Queer Phenomenology: Orientations, Objects, Others.
Article Type: Book review
Subject: Books (Book reviews)
Author: Crath, Rory
Pub Date: 09/22/2010
Publication: Name: Resources for Feminist Research Publisher: O.I.S.E. Audience: Academic Format: Magazine/Journal Subject: Women's issues/gender studies Copyright: COPYRIGHT 2010 O.I.S.E. ISSN: 0707-8412
Issue: Date: Fall-Winter, 2010 Source Volume: 33 Source Issue: 3-4
Topic: NamedWork: Queer Phenomenology: Orientations, Objects, Others (Nonfiction work)
Persons: Reviewee: Ahmed, Sarah
Accession Number: 257127042
Full Text: QUEER PHENOMENOLOGY: Orientations, Objects, Others

Sarah Ahmed

Durham, North Carolina: Duke University Press, 2006:240 pp.

For Sarah Ahmed in Queer Phenomenology: Orientations, Objects, Others, how we inhabit space involves what she calls "orienting devices" or "lines" that extend the body into spaces to make them livable. What we know about the attributes and capabilities of our own bodies, what we notice about others (objects, bodies), what is deemed livable space and what can be accommodated is given to us through these "lines." As Ahmed compellingly argues, they are "what brings us in line with others." Borrowing Althusser's notion of interpellation, where we are called into our subjectivity by turning in the direction of what beckons us, Ahmed notes that the direction we are called to follow, or these "lines of direction," both shape our bodies because we follow them repeatedly and because we re-create them as we follow them. The "lines" are performative--that is, the normativity, their convention comes into being by being repeated again and again without consciously being thought about. For Ahmed, these "lines" are also temporal because they imply a future orientation and a regeneration of what has preceded in the past.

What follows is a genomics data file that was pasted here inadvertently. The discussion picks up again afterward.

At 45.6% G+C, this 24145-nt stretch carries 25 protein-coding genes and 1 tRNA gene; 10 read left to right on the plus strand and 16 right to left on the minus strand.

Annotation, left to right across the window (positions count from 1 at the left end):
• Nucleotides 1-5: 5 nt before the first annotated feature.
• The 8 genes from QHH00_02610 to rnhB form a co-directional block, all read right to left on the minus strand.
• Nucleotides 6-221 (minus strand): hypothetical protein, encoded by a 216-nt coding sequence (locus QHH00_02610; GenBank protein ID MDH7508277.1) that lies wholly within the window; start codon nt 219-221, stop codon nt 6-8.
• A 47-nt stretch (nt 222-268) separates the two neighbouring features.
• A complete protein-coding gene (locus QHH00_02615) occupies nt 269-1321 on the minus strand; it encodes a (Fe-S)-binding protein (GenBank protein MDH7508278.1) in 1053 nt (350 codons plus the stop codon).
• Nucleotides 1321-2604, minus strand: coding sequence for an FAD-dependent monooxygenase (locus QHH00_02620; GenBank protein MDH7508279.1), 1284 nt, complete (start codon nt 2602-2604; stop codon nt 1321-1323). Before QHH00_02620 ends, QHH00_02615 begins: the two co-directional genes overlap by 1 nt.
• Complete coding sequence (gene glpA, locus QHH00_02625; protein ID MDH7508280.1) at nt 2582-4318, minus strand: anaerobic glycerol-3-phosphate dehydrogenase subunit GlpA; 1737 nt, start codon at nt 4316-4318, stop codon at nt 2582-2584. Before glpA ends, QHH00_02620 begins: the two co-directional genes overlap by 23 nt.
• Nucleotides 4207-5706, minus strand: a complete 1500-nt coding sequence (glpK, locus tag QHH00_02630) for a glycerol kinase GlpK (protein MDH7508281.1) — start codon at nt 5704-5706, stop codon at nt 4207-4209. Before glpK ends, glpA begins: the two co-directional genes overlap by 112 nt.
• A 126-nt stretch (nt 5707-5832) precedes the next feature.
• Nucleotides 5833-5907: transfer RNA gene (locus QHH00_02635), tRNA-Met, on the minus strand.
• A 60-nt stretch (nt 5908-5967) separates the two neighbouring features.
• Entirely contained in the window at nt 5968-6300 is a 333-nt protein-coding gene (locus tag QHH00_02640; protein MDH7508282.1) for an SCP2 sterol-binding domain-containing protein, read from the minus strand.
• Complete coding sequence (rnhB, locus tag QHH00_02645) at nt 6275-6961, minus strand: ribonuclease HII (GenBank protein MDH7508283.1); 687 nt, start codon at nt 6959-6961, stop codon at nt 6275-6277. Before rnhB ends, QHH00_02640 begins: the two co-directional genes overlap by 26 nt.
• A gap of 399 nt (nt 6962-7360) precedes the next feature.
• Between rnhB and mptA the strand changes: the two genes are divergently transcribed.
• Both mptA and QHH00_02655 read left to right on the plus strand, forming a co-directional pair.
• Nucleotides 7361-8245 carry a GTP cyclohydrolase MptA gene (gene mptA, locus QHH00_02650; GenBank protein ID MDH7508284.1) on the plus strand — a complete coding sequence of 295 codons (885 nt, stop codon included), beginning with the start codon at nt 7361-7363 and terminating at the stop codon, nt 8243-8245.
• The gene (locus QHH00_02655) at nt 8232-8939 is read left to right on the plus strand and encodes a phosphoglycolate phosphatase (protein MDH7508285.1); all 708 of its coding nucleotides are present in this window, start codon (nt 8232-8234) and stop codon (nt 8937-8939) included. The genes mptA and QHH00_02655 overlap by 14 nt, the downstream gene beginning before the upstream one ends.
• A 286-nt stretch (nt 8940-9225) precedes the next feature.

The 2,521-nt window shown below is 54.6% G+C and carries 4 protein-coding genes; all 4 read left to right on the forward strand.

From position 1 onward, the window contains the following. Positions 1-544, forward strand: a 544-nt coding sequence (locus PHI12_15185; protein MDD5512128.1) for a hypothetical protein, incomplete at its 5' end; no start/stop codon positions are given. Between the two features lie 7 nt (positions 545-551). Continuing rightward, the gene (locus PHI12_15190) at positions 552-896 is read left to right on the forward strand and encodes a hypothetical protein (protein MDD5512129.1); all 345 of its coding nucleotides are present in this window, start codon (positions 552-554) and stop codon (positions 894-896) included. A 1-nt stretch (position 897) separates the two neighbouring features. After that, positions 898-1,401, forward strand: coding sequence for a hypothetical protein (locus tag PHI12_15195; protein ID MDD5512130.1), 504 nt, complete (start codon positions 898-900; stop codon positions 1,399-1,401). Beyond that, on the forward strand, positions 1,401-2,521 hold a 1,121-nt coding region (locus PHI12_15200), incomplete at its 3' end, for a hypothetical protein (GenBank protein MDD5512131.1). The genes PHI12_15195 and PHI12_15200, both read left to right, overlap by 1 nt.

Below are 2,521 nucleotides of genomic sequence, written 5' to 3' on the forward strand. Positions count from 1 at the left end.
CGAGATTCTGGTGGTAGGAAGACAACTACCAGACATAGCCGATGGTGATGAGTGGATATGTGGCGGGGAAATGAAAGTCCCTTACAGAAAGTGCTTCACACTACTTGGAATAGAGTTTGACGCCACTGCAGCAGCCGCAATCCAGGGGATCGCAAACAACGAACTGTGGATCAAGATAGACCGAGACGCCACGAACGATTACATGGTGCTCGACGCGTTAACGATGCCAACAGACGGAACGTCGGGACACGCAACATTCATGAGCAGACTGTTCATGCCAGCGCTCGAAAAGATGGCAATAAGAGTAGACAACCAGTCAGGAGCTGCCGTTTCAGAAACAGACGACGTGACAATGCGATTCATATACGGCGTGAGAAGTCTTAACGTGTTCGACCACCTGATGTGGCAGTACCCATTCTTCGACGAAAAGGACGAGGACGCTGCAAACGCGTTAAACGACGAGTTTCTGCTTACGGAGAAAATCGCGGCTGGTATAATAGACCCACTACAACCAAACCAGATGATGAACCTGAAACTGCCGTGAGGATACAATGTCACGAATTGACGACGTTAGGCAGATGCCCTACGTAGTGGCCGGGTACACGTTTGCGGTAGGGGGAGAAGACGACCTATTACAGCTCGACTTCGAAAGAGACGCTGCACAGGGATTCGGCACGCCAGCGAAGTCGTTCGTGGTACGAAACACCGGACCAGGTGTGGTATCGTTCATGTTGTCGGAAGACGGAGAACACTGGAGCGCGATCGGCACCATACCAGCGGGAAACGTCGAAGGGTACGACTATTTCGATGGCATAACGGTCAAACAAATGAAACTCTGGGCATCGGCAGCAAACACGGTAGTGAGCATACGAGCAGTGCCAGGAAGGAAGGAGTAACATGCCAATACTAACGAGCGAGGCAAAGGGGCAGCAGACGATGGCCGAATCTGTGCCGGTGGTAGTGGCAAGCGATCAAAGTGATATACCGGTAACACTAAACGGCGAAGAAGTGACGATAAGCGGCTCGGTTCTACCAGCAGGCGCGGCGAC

What traditional phenomenology assumes to be universalist lines of direction or thought, lines that permit bodies to extend outward in the project of self-realization, Ahmed explores as a fantasy that is sustained by "bracketing" the effects of social difference in shaping the space of movement and the ability to move. In other words, what Ahmed brings into focus is what is systematically occluded from sight in these texts but nevertheless haunts the very freedoms that are propounded the labour of women, workers, racialized peoples--upon which the ability and freedom to write is premised although simultaneously denied. Ahmed also points to the differential orientations that are ascribed to women's bodies, raced bodies, and queer desiring bodies that render these bodies out of place in spaces inscribed by universality and privilege of movement.